(Dallas Buyers Club, True Detective) continues his McConaissance as a formidable, Oscar-winning drama actor. Whether he is down to Earth (literarily and figuratively) or fighting for the survival of the human race, he is captivating and you can’t root against him.

Jessica Chastain (Zero Dark Thirty, The Disappearance of Eleanor Rigby) and Mackenzie Foy (The Conjuring) both excel as Murph, and Anne Hathaway (Les Miserables, The Dark Knights Rises) gives one of her more jarring performances excluding Les Mis.

Their supporting cast is just as dynamic. The always-reliable Michael Caine (the Dark Knight trilogy, The PrestigeInception) is still the grandfather we always wanted, and Casey Affleck (I’m Still Here, Good Will Hunting) and John Lithgow (Rise of the Planet of the Apes, Love Is Strange) put in commendable turns.

Houston, we may have a problem.

Houston, we may have a problem.

In all honesty, each member of the cast who has substantial dialogue deserves a kudos for having to reach deep into their emotional ranges at some point or another. They all succeed, and the film even more so because of them.

There’s nothing more to say about the visual aesthetic other than this is absolutely Christopher Nolan at work. The visuals are jaw-dropping, more arresting that Gravity, while at the same time conveying that there is so much more at stake.

Inception’s famous BRAAAAAAHHHHHMMMMMSSS have been replaced by organs that sound like they’re being played by gods, and it results in a score that is just as chilling. The ambience accompanying the crew’s voyage is nothing short of majestic at some points.

As far as directing, Nolan once again reminds us why his style is so instantly recognizable. His combination of practical and visual effects, as well as the aforementioned use of emotional appeal and cinematography, makes this a Nolan work of grand proportions.

It’s a sci-fi tale to be sure, and a beautifully terrifying one. The things Cooper and company go through make Sandra Bullock’s romp in Gravity look like a vacation. And it’s all due to Nolan’s attention to detail. He knows how to get under the skin of the audience – and here he does it by isolating them as far away as anyone has ever been.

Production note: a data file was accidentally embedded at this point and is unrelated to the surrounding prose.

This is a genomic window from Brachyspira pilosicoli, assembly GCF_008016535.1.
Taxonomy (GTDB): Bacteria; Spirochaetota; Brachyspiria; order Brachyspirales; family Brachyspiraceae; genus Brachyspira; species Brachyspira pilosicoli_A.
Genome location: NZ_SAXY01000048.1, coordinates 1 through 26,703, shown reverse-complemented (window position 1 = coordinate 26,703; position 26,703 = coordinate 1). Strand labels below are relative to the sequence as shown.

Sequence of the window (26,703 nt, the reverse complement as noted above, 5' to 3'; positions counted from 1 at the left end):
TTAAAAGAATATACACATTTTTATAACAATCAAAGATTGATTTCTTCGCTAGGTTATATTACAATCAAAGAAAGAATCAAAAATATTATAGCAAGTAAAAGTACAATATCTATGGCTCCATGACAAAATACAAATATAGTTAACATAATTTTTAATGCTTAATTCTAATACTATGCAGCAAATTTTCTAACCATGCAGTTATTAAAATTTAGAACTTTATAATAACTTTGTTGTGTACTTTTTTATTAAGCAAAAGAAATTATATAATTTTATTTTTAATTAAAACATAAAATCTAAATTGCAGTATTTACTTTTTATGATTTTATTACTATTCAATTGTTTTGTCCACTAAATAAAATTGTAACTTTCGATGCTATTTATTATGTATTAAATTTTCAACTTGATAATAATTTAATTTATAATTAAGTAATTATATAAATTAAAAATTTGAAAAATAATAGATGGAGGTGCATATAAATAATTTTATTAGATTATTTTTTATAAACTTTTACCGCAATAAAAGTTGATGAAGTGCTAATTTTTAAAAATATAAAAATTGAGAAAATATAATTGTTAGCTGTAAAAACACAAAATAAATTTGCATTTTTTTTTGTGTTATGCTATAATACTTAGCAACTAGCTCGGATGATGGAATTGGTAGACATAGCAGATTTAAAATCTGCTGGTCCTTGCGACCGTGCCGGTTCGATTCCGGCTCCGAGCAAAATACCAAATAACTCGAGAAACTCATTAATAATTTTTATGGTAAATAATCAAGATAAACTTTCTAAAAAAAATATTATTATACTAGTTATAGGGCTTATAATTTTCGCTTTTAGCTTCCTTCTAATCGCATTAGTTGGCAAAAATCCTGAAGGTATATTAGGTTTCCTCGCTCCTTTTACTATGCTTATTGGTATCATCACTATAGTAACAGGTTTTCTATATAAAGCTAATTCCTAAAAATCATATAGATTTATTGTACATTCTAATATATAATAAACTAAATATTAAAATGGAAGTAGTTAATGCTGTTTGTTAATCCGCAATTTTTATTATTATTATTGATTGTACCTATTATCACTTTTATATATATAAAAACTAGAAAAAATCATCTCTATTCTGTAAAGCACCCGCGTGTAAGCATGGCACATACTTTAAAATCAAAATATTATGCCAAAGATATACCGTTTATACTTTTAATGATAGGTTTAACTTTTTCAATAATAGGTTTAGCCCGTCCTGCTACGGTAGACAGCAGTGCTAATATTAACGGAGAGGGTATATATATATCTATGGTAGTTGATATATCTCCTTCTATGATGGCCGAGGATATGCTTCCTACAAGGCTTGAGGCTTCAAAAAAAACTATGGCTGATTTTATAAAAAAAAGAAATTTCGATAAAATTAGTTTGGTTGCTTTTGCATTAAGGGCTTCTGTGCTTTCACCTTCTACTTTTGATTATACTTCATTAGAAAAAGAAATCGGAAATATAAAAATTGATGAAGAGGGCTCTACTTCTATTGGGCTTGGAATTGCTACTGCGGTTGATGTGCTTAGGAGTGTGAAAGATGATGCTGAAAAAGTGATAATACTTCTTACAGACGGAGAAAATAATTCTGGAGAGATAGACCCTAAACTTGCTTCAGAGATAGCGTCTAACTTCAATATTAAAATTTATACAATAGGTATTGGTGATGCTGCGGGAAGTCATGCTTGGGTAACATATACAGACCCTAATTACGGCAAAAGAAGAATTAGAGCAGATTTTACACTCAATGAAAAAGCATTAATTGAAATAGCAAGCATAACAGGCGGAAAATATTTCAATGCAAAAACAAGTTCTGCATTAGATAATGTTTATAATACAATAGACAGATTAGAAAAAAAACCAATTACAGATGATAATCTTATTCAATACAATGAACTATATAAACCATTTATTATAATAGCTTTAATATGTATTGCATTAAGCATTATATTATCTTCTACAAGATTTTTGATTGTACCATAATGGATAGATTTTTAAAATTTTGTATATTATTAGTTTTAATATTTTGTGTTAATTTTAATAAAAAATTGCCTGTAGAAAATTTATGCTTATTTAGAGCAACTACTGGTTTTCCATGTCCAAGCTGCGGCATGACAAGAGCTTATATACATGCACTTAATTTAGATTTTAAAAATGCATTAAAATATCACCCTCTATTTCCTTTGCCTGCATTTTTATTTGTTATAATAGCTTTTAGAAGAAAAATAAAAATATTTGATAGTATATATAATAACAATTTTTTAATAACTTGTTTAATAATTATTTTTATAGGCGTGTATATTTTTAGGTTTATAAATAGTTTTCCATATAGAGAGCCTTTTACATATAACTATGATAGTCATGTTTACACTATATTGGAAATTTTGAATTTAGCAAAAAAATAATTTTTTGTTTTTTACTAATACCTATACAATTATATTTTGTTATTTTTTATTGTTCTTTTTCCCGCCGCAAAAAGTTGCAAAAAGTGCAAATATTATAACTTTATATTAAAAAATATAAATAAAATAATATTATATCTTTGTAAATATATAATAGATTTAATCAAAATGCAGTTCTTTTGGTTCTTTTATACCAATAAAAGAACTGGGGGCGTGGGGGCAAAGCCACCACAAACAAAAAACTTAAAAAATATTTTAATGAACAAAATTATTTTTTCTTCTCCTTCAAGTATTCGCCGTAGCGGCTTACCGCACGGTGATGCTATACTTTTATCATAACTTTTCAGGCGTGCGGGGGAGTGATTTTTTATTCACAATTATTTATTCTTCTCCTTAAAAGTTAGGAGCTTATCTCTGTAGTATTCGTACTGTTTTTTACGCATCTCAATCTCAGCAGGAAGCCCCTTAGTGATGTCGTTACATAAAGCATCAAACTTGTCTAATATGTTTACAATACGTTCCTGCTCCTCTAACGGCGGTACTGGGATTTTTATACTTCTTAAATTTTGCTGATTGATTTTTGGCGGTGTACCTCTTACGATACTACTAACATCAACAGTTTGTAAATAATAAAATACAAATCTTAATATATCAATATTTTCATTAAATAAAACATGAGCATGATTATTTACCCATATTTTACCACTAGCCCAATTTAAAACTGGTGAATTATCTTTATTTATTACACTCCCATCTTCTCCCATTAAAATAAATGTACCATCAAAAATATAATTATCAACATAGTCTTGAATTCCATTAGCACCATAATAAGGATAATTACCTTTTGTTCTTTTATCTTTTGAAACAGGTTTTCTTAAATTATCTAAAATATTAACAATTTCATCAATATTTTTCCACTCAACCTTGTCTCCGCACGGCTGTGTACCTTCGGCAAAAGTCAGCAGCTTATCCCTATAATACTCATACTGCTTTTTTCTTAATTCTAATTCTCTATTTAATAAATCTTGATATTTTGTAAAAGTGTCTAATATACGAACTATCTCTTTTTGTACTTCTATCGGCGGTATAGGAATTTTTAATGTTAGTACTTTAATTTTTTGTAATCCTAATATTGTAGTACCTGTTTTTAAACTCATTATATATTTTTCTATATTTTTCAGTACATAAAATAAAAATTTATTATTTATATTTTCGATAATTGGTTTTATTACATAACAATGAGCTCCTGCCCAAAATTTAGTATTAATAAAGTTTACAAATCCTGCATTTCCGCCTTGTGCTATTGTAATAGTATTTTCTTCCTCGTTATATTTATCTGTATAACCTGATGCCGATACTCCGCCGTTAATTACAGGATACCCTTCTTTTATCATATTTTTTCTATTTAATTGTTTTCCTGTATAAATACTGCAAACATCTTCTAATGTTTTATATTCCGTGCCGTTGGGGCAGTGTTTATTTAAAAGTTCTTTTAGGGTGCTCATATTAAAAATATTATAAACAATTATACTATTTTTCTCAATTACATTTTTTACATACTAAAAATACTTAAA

In a Nutshell

In the same way as Interstellar’s protagonists must cope with multiple dimensions of space and time to accomplish their mission, the audience also needs to find the perfect way to synergize film’s many dimensions: plot, emotional appeal, visual aesthetic.

Either way, it’s a ride to be experienced, and in IMAX if possible.


9.0 / 10 or You thought Gravity was good? Pshhhhhhhhh.

Newly Opened Bonefish Grill Aims – And Succeeds – To Please

Bonefish Grill is a place where it would be slightly wrong to visit in less than jeans and a nice shirt, and the experience they give their customers reflects that attitude.


ALBUQUERQUE, N.M. – At Bonefish Grill, a very comfortable, relaxed setting with dim lighting and inconspicuous music only readies a guest for the edible pieces of paradise they will receive.

The first of which is the succulent Bang Bang Shrimp, simply one of the best ways one can spend $10.40. Showered, but not drenched, in an orange, tangy sauce of mayo, basil and sriracha, the Bang Bang Shrimp at Bonefish is one of the most appealing appetizers offered in the restaurant world. 

That is, however, just a setup for what’s to come. There isn’t a Pandora’s Box of entrees on the menu, but that is actually a welcome sight as guests will already have a tough time picking what to try.

The options include one meal a bit out of the ordinary. The Lobster Grilled Cheese exemplifies what makes Bonefish Grill so unique. The meal is prepared exactly hoit sounds – no tricks here. It works to mesmerizing effect.

The highlight of the plate, however, is the bowl of lobster bisque – a creamy, orange soup that is infused with zesty flavor.

Creme Brule is a must to end any meal, and Bonefish delivers on all fronts with their version of the treat. The coffee flavored surface holds all the crunch needed need to welcome the taste buds to the creamy, addictive custard that lies in waiting beneath.


A individualized experience 

The attention their servers give are worthy of a nice tip. In the first fifteen minutes alone one might get upward of three visitors with a cocktail menu and firsthand expertise about their offerings, as well as their own recommendations when asked. They’re persistent, but never annoying.

Bonefish goes the extra mile to write on their takeout boxes the meal and date.

Bonefish goes the extra mile to write on their takeout boxes the meal and date.


A special trait of Bonefish Grill is that they invite all kinds of gatherings and will give every hungry visitor a personable experience. That’s what Bonefish Grill prides itself on, and their accommodations fit couples on their third dates as equally as a group of college kids willing to spend a few extra bucks for Bang Bang Shrimp.